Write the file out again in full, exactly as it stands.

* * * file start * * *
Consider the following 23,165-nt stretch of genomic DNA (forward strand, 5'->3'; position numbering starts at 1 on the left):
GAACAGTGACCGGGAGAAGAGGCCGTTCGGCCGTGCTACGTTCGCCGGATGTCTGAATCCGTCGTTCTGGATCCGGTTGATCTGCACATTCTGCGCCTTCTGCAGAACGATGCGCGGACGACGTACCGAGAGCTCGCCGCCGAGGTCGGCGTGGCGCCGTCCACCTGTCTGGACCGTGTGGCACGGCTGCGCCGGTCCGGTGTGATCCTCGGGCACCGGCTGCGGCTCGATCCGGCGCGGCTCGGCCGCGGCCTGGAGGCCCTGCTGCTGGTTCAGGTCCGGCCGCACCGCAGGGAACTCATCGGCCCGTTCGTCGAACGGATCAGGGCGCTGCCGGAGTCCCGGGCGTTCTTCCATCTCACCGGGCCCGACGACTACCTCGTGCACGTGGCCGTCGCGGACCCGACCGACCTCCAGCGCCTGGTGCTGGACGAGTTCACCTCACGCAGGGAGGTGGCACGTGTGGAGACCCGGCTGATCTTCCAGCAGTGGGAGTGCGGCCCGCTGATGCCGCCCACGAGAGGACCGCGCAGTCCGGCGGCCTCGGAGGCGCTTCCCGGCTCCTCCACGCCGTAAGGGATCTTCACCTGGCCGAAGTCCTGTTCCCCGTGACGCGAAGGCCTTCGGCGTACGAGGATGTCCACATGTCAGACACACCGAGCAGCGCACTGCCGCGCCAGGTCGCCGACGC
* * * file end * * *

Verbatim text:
Consider the following 23,165-nt stretch of genomic DNA (forward strand, 5'->3'; position numbering starts at 1 on the left):
GAACAGTGACCGGGAGAAGAGGCCGTTCGGCCGTGCTACGTTCGCCGGATGTCTGAATCCGTCGTTCTGGATCCGGTTGATCTGCACATTCTGCGCCTTCTGCAGAACGATGCGCGGACGACGTACCGAGAGCTCGCCGCCGAGGTCGGCGTGGCGCCGTCCACCTGTCTGGACCGTGTGGCACGGCTGCGCCGGTCCGGTGTGATCCTCGGGCACCGGCTGCGGCTCGATCCGGCGCGGCTCGGCCGCGGCCTGGAGGCCCTGCTGCTGGTTCAGGTCCGGCCGCACCGCAGGGAACTCATCGGCCCGTTCGTCGAACGGATCAGGGCGCTGCCGGAGTCCCGGGCGTTCTTCCATCTCACCGGGCCCGACGACTACCTCGTGCACGTGGCCGTCGCGGACCCGACCGACCTCCAGCGCCTGGTGCTGGACGAGTTCACCTCACGCAGGGAGGTGGCACGTGTGGAGACCCGGCTGATCTTCCAGCAGTGGGAGTGCGGCCCGCTGATGCCGCCCACGAGAGGACCGCGCAGTCCGGCGGCCTCGGAGGCGCTTCCCGGCTCCTCCACGCCGTAAGGGATCTTCACCTGGCCGAAGTCCTGTTCCCCGTGACGCGAAGGCCTTCGGCGTACGAGGATGTCCACATGTCAGACACACCGAGCAGCGCACTGCCGCGCCAGGTCGCCGACGC